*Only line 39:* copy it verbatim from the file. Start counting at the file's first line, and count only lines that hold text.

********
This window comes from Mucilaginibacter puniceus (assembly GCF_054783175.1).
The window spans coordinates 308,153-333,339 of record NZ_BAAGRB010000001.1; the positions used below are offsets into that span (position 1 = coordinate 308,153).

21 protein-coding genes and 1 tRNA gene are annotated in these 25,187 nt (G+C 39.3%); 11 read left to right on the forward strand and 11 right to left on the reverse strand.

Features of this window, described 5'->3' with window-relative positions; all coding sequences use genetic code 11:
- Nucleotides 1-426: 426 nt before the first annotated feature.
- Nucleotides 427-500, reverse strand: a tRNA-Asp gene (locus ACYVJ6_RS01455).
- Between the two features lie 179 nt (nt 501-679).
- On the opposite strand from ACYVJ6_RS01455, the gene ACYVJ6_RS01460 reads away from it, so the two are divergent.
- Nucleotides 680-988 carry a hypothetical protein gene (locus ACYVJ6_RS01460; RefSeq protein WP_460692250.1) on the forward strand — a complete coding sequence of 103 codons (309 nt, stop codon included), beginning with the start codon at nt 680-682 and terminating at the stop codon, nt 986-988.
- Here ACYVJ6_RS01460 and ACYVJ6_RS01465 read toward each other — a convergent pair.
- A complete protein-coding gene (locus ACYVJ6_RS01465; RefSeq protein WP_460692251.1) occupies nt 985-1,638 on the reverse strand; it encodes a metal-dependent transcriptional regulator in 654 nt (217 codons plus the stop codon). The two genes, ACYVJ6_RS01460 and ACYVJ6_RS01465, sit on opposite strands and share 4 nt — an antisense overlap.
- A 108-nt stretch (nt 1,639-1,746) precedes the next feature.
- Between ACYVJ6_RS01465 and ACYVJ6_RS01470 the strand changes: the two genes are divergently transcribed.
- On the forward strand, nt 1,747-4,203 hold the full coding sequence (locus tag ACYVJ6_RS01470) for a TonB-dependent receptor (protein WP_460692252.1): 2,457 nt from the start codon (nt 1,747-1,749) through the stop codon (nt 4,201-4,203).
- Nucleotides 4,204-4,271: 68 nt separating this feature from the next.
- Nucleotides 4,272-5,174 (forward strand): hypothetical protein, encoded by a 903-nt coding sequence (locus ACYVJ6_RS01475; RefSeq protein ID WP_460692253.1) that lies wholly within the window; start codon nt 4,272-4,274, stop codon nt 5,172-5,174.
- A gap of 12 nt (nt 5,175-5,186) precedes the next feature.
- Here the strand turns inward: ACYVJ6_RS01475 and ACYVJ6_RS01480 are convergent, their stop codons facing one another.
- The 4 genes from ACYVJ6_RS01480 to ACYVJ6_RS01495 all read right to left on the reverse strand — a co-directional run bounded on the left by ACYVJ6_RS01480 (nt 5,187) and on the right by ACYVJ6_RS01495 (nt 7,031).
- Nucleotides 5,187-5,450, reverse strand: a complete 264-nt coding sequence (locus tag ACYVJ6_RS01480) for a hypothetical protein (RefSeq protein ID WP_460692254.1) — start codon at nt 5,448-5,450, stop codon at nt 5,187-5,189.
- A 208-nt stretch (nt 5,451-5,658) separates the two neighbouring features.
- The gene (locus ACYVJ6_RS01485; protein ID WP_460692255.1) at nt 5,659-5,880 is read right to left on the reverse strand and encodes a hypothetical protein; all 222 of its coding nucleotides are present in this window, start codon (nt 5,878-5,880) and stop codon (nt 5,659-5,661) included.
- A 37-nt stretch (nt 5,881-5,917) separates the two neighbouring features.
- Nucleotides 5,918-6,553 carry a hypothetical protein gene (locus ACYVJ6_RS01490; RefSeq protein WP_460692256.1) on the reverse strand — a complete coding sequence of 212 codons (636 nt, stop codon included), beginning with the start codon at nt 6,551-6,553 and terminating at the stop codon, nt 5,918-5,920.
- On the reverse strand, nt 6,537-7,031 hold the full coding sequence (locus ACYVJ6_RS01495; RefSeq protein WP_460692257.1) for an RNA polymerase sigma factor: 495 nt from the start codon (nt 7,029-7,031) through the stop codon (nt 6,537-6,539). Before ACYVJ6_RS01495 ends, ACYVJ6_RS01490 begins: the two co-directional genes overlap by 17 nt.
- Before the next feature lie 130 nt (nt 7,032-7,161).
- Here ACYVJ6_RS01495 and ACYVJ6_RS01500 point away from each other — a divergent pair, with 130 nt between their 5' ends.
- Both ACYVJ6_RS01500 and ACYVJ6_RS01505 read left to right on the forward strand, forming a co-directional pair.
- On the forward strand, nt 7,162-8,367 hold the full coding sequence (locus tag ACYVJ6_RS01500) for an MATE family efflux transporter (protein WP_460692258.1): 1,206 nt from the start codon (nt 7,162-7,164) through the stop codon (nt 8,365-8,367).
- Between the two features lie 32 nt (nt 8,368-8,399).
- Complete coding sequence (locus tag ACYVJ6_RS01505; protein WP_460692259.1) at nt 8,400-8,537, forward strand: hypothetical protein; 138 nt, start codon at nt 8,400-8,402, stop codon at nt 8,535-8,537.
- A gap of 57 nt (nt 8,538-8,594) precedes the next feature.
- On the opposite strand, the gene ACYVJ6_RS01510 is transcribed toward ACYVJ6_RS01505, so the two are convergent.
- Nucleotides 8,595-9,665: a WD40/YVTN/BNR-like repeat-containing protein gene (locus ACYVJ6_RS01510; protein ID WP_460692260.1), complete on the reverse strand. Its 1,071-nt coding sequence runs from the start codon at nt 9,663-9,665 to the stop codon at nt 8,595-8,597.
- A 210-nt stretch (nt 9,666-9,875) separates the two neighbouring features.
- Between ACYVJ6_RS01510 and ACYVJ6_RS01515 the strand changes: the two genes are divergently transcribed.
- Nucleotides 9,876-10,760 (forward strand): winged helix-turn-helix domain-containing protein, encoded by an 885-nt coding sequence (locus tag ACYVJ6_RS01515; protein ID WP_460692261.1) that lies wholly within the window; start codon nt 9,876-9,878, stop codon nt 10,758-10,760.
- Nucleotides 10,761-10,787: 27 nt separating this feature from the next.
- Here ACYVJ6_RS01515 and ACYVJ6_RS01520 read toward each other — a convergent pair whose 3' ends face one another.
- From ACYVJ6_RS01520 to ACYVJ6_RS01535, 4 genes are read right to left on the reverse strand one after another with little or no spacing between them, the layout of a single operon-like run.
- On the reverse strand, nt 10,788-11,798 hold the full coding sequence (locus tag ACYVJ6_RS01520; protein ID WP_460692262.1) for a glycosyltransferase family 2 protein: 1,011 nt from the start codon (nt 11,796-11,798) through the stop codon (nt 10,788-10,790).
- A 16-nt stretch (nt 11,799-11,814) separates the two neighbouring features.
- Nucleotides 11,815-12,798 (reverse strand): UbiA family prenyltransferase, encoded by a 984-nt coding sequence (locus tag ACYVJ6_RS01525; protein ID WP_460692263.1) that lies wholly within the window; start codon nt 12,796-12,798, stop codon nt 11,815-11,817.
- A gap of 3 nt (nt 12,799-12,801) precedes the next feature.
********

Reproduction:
- Here ACYVJ6_RS01515 and ACYVJ6_RS01520 read toward each other — a convergent pair whose 3' ends face one another.